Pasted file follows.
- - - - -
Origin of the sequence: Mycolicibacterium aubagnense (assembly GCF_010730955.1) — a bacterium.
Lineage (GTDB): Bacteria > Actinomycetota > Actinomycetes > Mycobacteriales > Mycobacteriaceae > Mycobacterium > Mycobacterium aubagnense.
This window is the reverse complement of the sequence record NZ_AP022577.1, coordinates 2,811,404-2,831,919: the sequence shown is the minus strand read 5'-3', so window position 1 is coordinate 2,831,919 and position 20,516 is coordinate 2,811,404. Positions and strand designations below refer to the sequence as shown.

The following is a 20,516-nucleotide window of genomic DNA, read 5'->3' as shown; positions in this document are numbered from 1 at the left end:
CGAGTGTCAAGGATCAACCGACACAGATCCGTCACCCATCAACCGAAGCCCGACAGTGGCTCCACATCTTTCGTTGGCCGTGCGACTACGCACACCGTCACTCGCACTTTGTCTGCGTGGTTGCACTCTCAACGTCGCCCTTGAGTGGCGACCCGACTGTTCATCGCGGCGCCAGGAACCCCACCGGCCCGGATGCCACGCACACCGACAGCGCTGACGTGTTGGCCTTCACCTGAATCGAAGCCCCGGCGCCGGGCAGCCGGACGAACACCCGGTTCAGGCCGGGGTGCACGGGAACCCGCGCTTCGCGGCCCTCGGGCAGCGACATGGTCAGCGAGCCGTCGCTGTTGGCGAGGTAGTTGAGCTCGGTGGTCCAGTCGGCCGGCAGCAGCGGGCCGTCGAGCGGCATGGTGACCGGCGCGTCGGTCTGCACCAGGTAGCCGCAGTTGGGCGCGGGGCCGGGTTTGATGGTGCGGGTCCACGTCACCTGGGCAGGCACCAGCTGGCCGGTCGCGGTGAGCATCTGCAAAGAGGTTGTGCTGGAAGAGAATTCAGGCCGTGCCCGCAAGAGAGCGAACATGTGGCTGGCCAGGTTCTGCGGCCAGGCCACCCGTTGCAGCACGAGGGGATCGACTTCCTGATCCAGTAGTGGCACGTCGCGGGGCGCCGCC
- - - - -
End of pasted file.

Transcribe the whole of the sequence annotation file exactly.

Origin of the sequence: Mycolicibacterium aubagnense (assembly GCF_010730955.1) — a bacterium.
Lineage (GTDB): Bacteria > Actinomycetota > Actinomycetes > Mycobacteriales > Mycobacteriaceae > Mycobacterium > Mycobacterium aubagnense.
This window is the reverse complement of the sequence record NZ_AP022577.1, coordinates 2,811,404-2,831,919: the sequence shown is the minus strand read 5'-3', so window position 1 is coordinate 2,831,919 and position 20,516 is coordinate 2,811,404. Positions and strand designations below refer to the sequence as shown.

The following is a 20,516-nucleotide window of genomic DNA, read 5'->3' as shown; positions in this document are numbered from 1 at the left end:
CGAGTGTCAAGGATCAACCGACACAGATCCGTCACCCATCAACCGAAGCCCGACAGTGGCTCCACATCTTTCGTTGGCCGTGCGACTACGCACACCGTCACTCGCACTTTGTCTGCGTGGTTGCACTCTCAACGTCGCCCTTGAGTGGCGACCCGACTGTTCATCGCGGCGCCAGGAACCCCACCGGCCCGGATGCCACGCACACCGACAGCGCTGACGTGTTGGCCTTCACCTGAATCGAAGCCCCGGCGCCGGGCAGCCGGACGAACACCCGGTTCAGGCCGGGGTGCACGGGAACCCGCGCTTCGCGGCCCTCGGGCAGCGACATGGTCAGCGAGCCGTCGCTGTTGGCGAGGTAGTTGAGCTCGGTGGTCCAGTCGGCCGGCAGCAGCGGGCCGTCGAGCGGCATGGTGACCGGCGCGTCGGTCTGCACCAGGTAGCCGCAGTTGGGCGCGGGGCCGGGTTTGATGGTGCGGGTCCACGTCACCTGGGCAGGCACCAGCTGGCCGGTCGCGGTGAGCATCTGCAAAGAGGTTGTGCTGGAAGAGAATTCAGGCCGTGCCCGCAAGAGAGCGAACATGTGGCTGGCCAGGTTCTGCGGCCAGGCCACCCGTTGCAGCACGAGGGGATCGACTTCCTGATCCAGTAGTGGCACGTCGCGGGGCGCCGCC